Yesterday, I had one of those experiences in the MLC that makes me love my job.
The Maths 1B students were working on a linear algebra proof today, and as I came up to one of the tables, Fred (name changed) was explaining the beginning of his proof to the rest of the table. When I arrived at the table, he was leaning over two of the other students to point at a section of the lecture notes. He noticed I was standing there and said, “But David can probably do this better than me.” I responded, “Not necessarily. You keep going,” and I sat down in his chair.
Fred continued to explain, and I think he did a very good job. I was very pleased that he kept flicking through the lecture notes to point out different theorems, though I thought it was interesting that at no point did he write anything down.
Then one of the other students said, “so is that the end?” And Fred said that no, this was just the beginning, there was still more after that, and I could see in his eyes he was having a sinking feeling as he tried to think of how to move on to the next bit.
So I asked him if he could pass me a whiteboard marker. I stood up to the wall and said, “I just want to write down where we’re up to.” I asked the students he had been talking with to tell me what they’d done so far, and I transcribed it to the wall, asking them to explain why each line worked. And then we got up to the end of what they had already done.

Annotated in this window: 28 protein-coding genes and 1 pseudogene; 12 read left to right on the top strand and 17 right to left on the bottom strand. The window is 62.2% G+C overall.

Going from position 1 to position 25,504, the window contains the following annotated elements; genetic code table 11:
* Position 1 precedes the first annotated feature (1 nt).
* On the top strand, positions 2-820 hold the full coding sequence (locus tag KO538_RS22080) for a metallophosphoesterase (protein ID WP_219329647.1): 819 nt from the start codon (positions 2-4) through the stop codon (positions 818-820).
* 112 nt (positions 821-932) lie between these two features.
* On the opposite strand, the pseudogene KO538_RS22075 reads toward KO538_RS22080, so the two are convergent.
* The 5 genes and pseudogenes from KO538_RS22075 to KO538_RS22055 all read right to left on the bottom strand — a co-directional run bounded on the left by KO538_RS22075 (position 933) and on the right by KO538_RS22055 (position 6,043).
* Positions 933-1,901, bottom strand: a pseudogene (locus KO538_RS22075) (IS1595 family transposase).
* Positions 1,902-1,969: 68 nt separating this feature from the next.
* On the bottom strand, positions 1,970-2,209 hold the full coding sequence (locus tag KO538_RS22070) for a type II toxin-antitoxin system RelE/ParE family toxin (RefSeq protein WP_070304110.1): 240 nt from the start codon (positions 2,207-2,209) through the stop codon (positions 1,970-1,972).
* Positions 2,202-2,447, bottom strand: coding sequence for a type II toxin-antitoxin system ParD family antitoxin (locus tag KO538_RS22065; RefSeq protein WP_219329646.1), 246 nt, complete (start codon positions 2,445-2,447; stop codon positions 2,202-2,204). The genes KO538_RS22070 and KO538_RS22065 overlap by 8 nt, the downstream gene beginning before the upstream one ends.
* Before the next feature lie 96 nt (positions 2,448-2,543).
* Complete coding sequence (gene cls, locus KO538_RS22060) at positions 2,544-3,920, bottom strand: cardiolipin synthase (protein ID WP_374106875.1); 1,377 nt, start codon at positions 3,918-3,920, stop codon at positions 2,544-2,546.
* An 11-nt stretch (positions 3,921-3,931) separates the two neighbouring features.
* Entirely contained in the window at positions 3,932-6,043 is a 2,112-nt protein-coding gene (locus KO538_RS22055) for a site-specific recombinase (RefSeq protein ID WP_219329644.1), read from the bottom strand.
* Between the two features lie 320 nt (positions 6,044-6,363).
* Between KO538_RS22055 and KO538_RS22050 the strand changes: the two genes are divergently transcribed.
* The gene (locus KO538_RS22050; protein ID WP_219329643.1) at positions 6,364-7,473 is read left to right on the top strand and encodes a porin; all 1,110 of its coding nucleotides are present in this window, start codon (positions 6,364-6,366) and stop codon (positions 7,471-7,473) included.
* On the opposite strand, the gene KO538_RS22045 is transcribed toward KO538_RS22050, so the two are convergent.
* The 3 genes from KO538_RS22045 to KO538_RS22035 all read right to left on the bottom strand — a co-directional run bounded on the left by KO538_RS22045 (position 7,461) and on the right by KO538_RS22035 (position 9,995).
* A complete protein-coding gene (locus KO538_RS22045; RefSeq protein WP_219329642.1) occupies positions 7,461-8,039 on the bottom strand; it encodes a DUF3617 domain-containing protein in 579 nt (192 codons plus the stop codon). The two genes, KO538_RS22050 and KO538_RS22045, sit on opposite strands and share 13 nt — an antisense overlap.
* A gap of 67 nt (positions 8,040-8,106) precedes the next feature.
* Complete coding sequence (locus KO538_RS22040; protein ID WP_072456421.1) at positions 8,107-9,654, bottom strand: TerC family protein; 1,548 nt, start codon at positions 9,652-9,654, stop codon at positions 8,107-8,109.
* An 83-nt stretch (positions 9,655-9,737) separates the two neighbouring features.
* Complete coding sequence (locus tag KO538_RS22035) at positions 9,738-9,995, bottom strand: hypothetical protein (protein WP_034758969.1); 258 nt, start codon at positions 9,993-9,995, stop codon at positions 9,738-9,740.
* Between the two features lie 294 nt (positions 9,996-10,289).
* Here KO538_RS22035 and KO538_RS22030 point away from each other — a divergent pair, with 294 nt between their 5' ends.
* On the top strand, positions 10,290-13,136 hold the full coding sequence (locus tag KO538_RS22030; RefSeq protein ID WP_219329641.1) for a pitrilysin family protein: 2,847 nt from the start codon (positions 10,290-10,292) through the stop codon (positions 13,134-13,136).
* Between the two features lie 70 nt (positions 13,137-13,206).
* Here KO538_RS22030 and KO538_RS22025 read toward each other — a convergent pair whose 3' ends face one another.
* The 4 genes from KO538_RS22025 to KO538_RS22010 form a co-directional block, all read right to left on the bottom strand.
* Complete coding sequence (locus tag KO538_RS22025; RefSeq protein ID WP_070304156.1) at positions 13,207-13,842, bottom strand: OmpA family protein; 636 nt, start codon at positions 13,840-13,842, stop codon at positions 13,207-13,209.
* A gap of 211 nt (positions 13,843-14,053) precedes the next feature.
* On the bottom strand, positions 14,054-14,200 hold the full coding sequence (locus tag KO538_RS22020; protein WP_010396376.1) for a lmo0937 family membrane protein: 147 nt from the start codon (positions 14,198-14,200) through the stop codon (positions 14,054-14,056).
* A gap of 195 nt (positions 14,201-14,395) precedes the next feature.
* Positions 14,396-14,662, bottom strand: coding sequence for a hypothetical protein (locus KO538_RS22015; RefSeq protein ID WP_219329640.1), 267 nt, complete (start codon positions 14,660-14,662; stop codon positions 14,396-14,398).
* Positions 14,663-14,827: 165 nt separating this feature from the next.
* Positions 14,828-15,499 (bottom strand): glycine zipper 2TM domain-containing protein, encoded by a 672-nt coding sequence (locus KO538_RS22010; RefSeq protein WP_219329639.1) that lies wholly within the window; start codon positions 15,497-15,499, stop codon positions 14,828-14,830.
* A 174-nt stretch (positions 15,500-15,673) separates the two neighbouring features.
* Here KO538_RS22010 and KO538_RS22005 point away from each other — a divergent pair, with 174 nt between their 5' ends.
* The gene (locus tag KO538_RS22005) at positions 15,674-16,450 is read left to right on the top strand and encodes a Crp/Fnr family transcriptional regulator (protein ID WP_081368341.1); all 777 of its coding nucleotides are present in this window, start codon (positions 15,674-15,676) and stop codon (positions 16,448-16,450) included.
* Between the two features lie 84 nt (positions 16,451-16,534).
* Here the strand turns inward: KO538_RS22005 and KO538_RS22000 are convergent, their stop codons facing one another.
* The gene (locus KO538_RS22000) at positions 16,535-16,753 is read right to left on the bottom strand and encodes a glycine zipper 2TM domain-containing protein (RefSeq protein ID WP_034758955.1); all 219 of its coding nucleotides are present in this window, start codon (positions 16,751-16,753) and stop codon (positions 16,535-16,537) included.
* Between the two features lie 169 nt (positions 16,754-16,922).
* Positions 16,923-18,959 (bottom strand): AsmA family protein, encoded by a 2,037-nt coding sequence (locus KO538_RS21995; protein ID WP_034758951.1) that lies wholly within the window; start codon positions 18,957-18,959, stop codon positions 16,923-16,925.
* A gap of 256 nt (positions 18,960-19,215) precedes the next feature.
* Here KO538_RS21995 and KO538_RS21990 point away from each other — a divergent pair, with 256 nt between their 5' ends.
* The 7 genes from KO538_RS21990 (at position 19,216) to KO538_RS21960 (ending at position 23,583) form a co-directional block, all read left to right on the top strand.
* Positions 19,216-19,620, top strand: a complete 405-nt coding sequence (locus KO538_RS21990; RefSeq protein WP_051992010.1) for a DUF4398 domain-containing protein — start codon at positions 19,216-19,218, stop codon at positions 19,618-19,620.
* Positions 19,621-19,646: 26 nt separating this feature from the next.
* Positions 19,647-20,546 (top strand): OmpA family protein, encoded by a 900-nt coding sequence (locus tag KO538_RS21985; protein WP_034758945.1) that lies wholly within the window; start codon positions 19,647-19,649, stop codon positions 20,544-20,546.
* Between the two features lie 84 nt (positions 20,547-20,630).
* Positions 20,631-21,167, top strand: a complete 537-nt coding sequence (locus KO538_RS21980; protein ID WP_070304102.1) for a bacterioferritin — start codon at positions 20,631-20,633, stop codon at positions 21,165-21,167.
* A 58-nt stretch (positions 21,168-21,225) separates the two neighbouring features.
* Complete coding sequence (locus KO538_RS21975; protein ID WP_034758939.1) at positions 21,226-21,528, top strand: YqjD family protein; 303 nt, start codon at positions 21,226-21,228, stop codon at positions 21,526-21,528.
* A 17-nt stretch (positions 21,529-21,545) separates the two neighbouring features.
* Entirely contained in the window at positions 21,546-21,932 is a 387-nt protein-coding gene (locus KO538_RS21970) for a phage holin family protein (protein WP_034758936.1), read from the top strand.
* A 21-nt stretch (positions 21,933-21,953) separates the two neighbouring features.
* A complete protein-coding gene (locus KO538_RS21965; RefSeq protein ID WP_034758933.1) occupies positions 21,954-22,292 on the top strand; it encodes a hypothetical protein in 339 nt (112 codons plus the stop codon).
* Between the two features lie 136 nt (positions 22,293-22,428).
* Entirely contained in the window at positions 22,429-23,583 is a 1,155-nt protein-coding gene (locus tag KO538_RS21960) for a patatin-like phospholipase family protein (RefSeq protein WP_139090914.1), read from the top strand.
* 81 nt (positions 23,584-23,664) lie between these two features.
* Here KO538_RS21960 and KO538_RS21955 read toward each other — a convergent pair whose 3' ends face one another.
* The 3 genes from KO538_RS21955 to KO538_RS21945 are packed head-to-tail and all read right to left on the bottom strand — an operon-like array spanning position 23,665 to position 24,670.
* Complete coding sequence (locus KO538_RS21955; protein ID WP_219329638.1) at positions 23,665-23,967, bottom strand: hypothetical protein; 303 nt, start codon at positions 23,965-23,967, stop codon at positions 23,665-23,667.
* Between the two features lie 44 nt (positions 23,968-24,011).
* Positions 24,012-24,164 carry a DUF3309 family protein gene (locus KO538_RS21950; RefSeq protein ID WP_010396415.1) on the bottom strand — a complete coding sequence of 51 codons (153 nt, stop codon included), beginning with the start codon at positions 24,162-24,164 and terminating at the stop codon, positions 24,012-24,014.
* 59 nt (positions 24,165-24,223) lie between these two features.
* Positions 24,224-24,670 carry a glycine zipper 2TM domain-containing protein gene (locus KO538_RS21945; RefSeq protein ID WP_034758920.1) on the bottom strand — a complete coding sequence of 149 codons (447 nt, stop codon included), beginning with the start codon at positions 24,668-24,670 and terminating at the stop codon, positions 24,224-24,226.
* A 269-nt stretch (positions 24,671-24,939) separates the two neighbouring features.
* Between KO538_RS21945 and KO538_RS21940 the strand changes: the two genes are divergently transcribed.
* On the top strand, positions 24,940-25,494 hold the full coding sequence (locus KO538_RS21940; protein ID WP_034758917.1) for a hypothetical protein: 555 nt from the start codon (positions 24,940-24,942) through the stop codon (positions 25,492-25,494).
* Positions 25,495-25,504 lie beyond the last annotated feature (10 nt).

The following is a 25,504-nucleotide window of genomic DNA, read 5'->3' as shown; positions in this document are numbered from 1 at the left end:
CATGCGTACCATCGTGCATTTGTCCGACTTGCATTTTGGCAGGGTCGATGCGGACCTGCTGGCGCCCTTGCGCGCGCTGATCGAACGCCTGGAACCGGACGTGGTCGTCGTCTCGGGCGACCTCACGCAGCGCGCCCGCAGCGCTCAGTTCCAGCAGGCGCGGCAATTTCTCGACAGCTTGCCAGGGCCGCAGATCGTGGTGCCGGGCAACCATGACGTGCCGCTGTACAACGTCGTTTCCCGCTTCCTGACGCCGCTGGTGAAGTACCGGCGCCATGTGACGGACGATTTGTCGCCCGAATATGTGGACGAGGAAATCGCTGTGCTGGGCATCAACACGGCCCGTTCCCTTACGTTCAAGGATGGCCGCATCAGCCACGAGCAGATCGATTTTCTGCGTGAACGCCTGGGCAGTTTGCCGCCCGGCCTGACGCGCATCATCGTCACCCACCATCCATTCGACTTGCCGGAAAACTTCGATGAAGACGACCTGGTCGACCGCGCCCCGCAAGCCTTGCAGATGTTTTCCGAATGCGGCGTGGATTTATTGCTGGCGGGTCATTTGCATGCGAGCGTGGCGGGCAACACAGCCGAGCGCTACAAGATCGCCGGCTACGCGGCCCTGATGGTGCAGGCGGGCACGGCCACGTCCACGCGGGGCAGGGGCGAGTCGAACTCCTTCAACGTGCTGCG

“So what now?” I asked. There was a short silence, and then Fred piped up with a comment about what we needed to know next. I asked why that was important to know, and this started a discussion of what goal we were heading for.
And here is where the really great stuff happened. The students at the table offered suggestions of things to try, looked up definitions and theorems in their notes, helped each other refine their maths language, asked each other questions when they weren’t sure of things, welcomed new students into the discussion when they wandered over to listen, discussed how to make the proof their own when they wrote it to hand in, and basically really worked together to construct the proof. It was a pleasure to be a part of it.
It’s this sort of thing that makes my job such a joy — seeing students learning and supporting each other to succeed. On a day containing many other parts of my job that are much less joyful, it was something I really needed to see.